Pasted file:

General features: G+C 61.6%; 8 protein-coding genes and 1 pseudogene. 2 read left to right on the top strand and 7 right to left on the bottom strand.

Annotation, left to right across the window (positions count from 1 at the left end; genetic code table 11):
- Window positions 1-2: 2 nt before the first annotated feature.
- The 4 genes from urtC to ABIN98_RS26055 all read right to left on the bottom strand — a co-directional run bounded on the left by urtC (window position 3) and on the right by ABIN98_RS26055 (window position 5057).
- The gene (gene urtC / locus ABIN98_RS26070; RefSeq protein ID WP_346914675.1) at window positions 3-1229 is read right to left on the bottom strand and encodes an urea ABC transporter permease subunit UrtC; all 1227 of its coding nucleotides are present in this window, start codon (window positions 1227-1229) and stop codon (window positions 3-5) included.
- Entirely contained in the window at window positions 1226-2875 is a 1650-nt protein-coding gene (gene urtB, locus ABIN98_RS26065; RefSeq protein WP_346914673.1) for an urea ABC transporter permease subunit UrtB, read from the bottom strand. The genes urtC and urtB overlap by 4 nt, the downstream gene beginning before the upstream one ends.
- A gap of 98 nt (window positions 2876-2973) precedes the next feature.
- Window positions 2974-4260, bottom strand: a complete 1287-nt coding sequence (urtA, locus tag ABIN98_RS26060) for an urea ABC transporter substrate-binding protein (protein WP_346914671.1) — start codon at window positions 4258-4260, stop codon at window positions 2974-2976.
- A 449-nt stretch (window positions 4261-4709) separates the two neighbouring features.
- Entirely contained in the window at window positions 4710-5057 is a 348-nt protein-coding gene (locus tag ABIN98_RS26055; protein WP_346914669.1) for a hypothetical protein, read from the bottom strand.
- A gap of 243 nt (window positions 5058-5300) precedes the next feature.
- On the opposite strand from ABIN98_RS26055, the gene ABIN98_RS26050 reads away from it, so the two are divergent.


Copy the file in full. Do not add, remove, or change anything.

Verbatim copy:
General features: G+C 61.6%; 8 protein-coding genes and 1 pseudogene. 2 read left to right on the top strand and 7 right to left on the bottom strand.

Annotation, left to right across the window (positions count from 1 at the left end; genetic code table 11):
- Window positions 1-2: 2 nt before the first annotated feature.
- The 4 genes from urtC to ABIN98_RS26055 all read right to left on the bottom strand — a co-directional run bounded on the left by urtC (window position 3) and on the right by ABIN98_RS26055 (window position 5057).
- The gene (gene urtC / locus ABIN98_RS26070; RefSeq protein ID WP_346914675.1) at window positions 3-1229 is read right to left on the bottom strand and encodes an urea ABC transporter permease subunit UrtC; all 1227 of its coding nucleotides are present in this window, start codon (window positions 1227-1229) and stop codon (window positions 3-5) included.
- Entirely contained in the window at window positions 1226-2875 is a 1650-nt protein-coding gene (gene urtB, locus ABIN98_RS26065; RefSeq protein WP_346914673.1) for an urea ABC transporter permease subunit UrtB, read from the bottom strand. The genes urtC and urtB overlap by 4 nt, the downstream gene beginning before the upstream one ends.
- A gap of 98 nt (window positions 2876-2973) precedes the next feature.
- Window positions 2974-4260, bottom strand: a complete 1287-nt coding sequence (urtA, locus tag ABIN98_RS26060) for an urea ABC transporter substrate-binding protein (protein WP_346914671.1) — start codon at window positions 4258-4260, stop codon at window positions 2974-2976.
- A 449-nt stretch (window positions 4261-4709) separates the two neighbouring features.
- Entirely contained in the window at window positions 4710-5057 is a 348-nt protein-coding gene (locus tag ABIN98_RS26055; protein WP_346914669.1) for a hypothetical protein, read from the bottom strand.
- A gap of 243 nt (window positions 5058-5300) precedes the next feature.
- On the opposite strand from ABIN98_RS26055, the gene ABIN98_RS26050 reads away from it, so the two are divergent.